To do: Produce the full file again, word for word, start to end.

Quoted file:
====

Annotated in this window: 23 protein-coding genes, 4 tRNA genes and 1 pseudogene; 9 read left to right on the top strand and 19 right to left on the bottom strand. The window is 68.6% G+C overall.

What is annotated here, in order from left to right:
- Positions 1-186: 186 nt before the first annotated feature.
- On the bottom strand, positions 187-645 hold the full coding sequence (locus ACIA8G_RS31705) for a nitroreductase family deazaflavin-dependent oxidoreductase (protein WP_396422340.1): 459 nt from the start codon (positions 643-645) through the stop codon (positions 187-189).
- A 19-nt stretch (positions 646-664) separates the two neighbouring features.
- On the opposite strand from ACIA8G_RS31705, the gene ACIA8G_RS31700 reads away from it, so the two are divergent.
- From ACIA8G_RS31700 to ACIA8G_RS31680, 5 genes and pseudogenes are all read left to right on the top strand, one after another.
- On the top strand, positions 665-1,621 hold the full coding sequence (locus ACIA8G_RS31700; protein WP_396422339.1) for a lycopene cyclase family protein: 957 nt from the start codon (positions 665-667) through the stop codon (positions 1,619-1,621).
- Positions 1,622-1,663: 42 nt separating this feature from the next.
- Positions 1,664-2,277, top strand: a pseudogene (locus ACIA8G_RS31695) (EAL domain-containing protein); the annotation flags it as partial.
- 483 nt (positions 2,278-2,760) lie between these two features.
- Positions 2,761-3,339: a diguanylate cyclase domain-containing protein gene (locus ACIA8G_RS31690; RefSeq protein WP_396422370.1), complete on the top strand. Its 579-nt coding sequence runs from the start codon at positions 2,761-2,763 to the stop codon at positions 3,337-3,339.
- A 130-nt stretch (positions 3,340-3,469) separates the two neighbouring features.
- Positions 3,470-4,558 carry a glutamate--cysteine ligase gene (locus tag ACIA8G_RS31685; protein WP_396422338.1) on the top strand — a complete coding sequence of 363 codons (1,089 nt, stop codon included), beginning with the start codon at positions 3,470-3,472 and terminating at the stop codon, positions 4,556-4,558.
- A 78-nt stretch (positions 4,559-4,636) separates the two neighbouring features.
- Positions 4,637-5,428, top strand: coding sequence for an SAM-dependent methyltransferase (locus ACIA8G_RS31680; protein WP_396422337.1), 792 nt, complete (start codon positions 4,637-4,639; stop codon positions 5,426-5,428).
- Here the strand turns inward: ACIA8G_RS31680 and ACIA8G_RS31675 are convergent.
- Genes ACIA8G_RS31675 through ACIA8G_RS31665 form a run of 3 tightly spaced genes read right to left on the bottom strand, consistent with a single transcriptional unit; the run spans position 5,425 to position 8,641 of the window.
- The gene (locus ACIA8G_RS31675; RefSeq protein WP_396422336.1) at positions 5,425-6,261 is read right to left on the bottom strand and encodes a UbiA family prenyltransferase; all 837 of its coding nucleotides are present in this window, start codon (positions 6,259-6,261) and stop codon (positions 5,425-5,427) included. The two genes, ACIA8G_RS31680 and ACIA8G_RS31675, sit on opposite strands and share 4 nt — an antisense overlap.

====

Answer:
Annotated in this window: 23 protein-coding genes, 4 tRNA genes and 1 pseudogene; 9 read left to right on the top strand and 19 right to left on the bottom strand. The window is 68.6% G+C overall.

What is annotated here, in order from left to right:
- Positions 1-186: 186 nt before the first annotated feature.
- On the bottom strand, positions 187-645 hold the full coding sequence (locus ACIA8G_RS31705) for a nitroreductase family deazaflavin-dependent oxidoreductase (protein WP_396422340.1): 459 nt from the start codon (positions 643-645) through the stop codon (positions 187-189).
- A 19-nt stretch (positions 646-664) separates the two neighbouring features.
- On the opposite strand from ACIA8G_RS31705, the gene ACIA8G_RS31700 reads away from it, so the two are divergent.
- From ACIA8G_RS31700 to ACIA8G_RS31680, 5 genes and pseudogenes are all read left to right on the top strand, one after another.
- On the top strand, positions 665-1,621 hold the full coding sequence (locus ACIA8G_RS31700; protein WP_396422339.1) for a lycopene cyclase family protein: 957 nt from the start codon (positions 665-667) through the stop codon (positions 1,619-1,621).
- Positions 1,622-1,663: 42 nt separating this feature from the next.
- Positions 1,664-2,277, top strand: a pseudogene (locus ACIA8G_RS31695) (EAL domain-containing protein); the annotation flags it as partial.
- 483 nt (positions 2,278-2,760) lie between these two features.
- Positions 2,761-3,339: a diguanylate cyclase domain-containing protein gene (locus ACIA8G_RS31690; RefSeq protein WP_396422370.1), complete on the top strand. Its 579-nt coding sequence runs from the start codon at positions 2,761-2,763 to the stop codon at positions 3,337-3,339.
- A 130-nt stretch (positions 3,340-3,469) separates the two neighbouring features.
- Positions 3,470-4,558 carry a glutamate--cysteine ligase gene (locus tag ACIA8G_RS31685; protein WP_396422338.1) on the top strand — a complete coding sequence of 363 codons (1,089 nt, stop codon included), beginning with the start codon at positions 3,470-3,472 and terminating at the stop codon, positions 4,556-4,558.
- A 78-nt stretch (positions 4,559-4,636) separates the two neighbouring features.
- Positions 4,637-5,428, top strand: coding sequence for an SAM-dependent methyltransferase (locus ACIA8G_RS31680; protein WP_396422337.1), 792 nt, complete (start codon positions 4,637-4,639; stop codon positions 5,426-5,428).
- Here the strand turns inward: ACIA8G_RS31680 and ACIA8G_RS31675 are convergent.
- Genes ACIA8G_RS31675 through ACIA8G_RS31665 form a run of 3 tightly spaced genes read right to left on the bottom strand, consistent with a single transcriptional unit; the run spans position 5,425 to position 8,641 of the window.
- The gene (locus ACIA8G_RS31675; RefSeq protein WP_396422336.1) at positions 5,425-6,261 is read right to left on the bottom strand and encodes a UbiA family prenyltransferase; all 837 of its coding nucleotides are present in this window, start codon (positions 6,259-6,261) and stop codon (positions 5,425-5,427) included. The two genes, ACIA8G_RS31680 and ACIA8G_RS31675, sit on opposite strands and share 4 nt — an antisense overlap.